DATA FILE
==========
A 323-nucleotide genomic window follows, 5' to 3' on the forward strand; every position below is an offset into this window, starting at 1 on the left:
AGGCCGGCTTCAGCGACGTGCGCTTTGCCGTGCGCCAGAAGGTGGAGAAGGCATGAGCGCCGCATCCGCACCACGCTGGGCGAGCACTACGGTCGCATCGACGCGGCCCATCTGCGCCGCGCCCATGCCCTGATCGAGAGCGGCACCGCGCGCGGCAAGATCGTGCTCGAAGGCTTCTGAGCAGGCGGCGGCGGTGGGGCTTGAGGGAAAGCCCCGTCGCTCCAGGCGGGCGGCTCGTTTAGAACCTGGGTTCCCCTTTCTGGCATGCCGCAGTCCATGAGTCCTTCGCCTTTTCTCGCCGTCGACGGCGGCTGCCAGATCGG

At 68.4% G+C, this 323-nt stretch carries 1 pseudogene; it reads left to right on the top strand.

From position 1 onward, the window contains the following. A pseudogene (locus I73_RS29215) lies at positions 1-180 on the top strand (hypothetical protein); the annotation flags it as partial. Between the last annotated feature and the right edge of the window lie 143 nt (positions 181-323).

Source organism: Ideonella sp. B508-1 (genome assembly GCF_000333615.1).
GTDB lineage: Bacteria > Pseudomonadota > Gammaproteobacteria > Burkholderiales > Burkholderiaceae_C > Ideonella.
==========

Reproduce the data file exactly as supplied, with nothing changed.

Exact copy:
A 323-nucleotide genomic window follows, 5' to 3' on the forward strand; every position below is an offset into this window, starting at 1 on the left:
AGGCCGGCTTCAGCGACGTGCGCTTTGCCGTGCGCCAGAAGGTGGAGAAGGCATGAGCGCCGCATCCGCACCACGCTGGGCGAGCACTACGGTCGCATCGACGCGGCCCATCTGCGCCGCGCCCATGCCCTGATCGAGAGCGGCACCGCGCGCGGCAAGATCGTGCTCGAAGGCTTCTGAGCAGGCGGCGGCGGTGGGGCTTGAGGGAAAGCCCCGTCGCTCCAGGCGGGCGGCTCGTTTAGAACCTGGGTTCCCCTTTCTGGCATGCCGCAGTCCATGAGTCCTTCGCCTTTTCTCGCCGTCGACGGCGGCTGCCAGATCGG

At 68.4% G+C, this 323-nt stretch carries 1 pseudogene; it reads left to right on the top strand.

From position 1 onward, the window contains the following. A pseudogene (locus I73_RS29215) lies at positions 1-180 on the top strand (hypothetical protein); the annotation flags it as partial. Between the last annotated feature and the right edge of the window lie 143 nt (positions 181-323).

Source organism: Ideonella sp. B508-1 (genome assembly GCF_000333615.1).
GTDB lineage: Bacteria > Pseudomonadota > Gammaproteobacteria > Burkholderiales > Burkholderiaceae_C > Ideonella.